Classics of the Future, by Alan Cheuse

In the Spring 2007 issue of the Antioch Review, noveliest and critic Alan Cheuse speculates on “what variety of fiction might have a chance to survive what Norman Mailer in a recent interview dubbed ‘the thirty-years-out rule,’ by which he means that the test of a contemporary writer’s work begins at about thirty years after his death when we can see whether his work is still in print.”

As evidence of the evanescence of contemporary fame Mrs. Fanny Trollope’s list of good American writers of the early 1830s in her Domestic Manners of the Americans. Among the best, in her opinion: Timothy Flint. “There is a vigor and freshness in his writing that is exactly in accordance with what one looks for, in the literature of a new country….”

Timothy who? Flint doesn’t even rate a Wikipedia entry, although you can find his Columpia Encyclopedia entry on It turns out that Flint was a clergyman whose biography of Daniel Boone, The First White Man of the West (subtitled Life and Exploits of Col. Dan’l. Boone, the First Settler of Kentucky; Interspersed with Incidents in the Early Annals of the Country) can be found online at Project Gutenberg.

Cheuse goes on to offer “a group of test cases” of the durability of contemporary fame:

John O’Hara

At the height of his powers, O’Hara was writing stories thick and fast for the New Yorker, when that distinguished magazine stood at the pinnacle of contemporary fiction publishing. A
snapshot of that moment — which lasted, actually, for nearly twenty years (from 1930 to 1949) — would show a fiction writer with a devoted audience destined to stay around for a long time…. Not even Geoffrey Wolff’s intelligent biography of O’Hara [The Art of burning Bridges: A Life of John O’Hara] has done much to bring him back into the American canon.

Lawrence Durrell

Another writer whose day was seen as one that would last into infinity…. Justine, the first volume of his “Alexandria Quartet,” first published in the United States in 1961, turned all our heads toward his future and ours, which we saw as intertwined. Like some creature trapped in a bog, the book slowly sank out of sight. Has anyone recently tried rereading Justine?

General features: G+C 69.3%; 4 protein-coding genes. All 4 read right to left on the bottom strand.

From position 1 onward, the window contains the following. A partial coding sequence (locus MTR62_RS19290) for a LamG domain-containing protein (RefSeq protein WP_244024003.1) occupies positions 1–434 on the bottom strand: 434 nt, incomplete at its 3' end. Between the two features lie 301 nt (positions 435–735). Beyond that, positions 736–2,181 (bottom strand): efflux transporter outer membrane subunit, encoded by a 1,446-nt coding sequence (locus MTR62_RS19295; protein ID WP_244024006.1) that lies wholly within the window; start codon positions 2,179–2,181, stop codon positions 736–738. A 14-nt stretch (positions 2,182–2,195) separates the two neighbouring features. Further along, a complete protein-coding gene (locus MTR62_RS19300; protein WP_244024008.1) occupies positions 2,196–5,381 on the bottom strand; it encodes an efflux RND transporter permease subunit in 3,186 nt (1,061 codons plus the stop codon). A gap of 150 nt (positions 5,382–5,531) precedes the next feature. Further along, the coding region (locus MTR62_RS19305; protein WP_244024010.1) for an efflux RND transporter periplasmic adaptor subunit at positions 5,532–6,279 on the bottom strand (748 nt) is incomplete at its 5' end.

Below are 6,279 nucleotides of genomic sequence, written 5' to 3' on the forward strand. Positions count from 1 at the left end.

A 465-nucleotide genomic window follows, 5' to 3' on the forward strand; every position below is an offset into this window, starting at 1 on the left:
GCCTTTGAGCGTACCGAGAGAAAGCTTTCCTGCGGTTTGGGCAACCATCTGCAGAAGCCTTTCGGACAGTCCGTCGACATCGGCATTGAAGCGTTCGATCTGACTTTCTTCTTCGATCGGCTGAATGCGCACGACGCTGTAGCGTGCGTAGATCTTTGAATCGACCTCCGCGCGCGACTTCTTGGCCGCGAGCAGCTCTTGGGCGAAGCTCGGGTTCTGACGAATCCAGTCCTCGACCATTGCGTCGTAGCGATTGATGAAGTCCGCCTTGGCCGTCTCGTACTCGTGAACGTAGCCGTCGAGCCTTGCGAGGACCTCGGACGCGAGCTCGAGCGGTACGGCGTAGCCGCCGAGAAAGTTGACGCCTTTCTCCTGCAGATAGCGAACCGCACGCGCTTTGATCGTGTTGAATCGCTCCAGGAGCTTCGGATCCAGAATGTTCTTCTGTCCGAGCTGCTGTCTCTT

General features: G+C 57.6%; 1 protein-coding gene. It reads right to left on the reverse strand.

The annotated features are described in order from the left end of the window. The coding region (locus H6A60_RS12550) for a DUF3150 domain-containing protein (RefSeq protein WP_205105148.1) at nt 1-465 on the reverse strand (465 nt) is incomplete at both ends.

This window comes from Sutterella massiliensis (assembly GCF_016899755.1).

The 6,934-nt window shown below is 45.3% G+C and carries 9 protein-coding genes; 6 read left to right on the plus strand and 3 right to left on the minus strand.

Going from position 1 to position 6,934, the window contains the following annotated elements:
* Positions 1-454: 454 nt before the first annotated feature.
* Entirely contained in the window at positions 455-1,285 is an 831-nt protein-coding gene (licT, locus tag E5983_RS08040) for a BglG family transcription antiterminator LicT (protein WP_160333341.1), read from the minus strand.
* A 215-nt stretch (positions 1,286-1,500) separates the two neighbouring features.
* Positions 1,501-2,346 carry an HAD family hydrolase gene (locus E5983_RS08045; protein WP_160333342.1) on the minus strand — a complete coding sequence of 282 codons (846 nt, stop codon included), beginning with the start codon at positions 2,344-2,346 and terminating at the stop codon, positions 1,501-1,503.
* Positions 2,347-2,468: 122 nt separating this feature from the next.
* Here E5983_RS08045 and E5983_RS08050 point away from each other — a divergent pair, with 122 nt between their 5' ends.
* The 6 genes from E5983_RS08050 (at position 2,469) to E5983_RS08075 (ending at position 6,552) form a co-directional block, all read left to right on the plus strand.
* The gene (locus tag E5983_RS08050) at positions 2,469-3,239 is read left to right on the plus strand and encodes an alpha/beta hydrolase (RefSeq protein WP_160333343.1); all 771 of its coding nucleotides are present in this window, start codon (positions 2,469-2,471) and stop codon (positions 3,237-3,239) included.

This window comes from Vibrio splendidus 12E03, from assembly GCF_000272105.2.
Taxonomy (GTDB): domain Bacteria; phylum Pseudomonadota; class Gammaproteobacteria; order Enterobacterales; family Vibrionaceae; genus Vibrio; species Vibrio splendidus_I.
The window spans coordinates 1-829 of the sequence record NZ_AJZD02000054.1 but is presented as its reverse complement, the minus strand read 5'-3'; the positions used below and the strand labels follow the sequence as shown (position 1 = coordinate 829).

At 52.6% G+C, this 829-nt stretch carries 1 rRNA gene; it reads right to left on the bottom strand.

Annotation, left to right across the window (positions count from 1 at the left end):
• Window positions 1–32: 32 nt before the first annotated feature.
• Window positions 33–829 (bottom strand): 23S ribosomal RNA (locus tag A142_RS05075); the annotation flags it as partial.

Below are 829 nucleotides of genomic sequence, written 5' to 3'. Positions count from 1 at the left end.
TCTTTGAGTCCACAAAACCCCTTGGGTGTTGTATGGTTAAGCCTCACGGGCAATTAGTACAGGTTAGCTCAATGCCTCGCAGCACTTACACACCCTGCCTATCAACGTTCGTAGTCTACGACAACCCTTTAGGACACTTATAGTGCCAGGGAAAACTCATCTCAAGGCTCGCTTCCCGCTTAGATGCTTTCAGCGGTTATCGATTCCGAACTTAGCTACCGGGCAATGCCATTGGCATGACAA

Marguerite Young

… Young’s two-volume novel [Miss Macintosh, My Darling]… was highly praised at the time of publication in the New York Times Book Review, among others, by novelist William Goyen (his own quickly faded reputation now nearing the death-plus-thirty-year mark), by Anaïs Nin (who only last month reached the death-plusthirty-year mark), by the, fortunately, still vital Kurt Vonnegut and, when the novel appeared in a reprint edition in 1993, by the astute Washington Post book critic Michael Dirda. Even so, she is not read much today.

John Fowles

… whose reputation had languished even within his own lifetime (due in some part to the accident of a debilitating stroke) and now in the wake of his recent demise comes into question. Last year I reread The Magus and found that it cheered my soul (in a shivery sort of way). Let’s all reread Daniel Martin, the novel we all took to be a work of genius when it first appeared, and meet next year and compare notes. Is Fowles a writer for the millennium? Or is he just another flash in the pan whose novelty we mistook for brilliance?

In Cheuse’s view, these examples raise “the larger question of exactly what is, if we can determine anything in human studies with any exactitude, a classic? Classic. A classic writer is a writer of the first rank. A classic work is outstanding work of the first order. Classic works are those works that endure over time, over generations, over centuries.”

He offers a few books he considers “valuable, which few others seem to care enough about to read and reread”:

“But we can never be sure…. Reputations rise and fall, and rise again.”

He concludes with the example of the novelist Mary Lee Settle who died in Charlottesville, Virginia on September 28, 2005. “She did some work that will last,” George Garrett said.

“Yes,” agrees Cheuse. “That’s the best tribute one writer can give to another. But the thirty year clock is ticking — twenty-eight years to go — and despite all our best predictions chances are her work will, alas, end up like her ashes, cast on the Rivanna River, on a rainy early autumn afternoon, disappearing into the flow.”

“Or, again, maybe not. Perhaps her wonderful love story Charley Bland will come back to haunt the lives of deep-hearted Americans in, say, thirty or forty years. And her joyful novel of quandary and religious faith, Celebration, will find a home in the minds of future citizens trying to live with the large and awful questions of destiny and vocation.”

Cheuse also reprints the complete list of titles from David Madden and Peggy Bach’s Rediscoveries II, obviously cut-and-pasted from this site.

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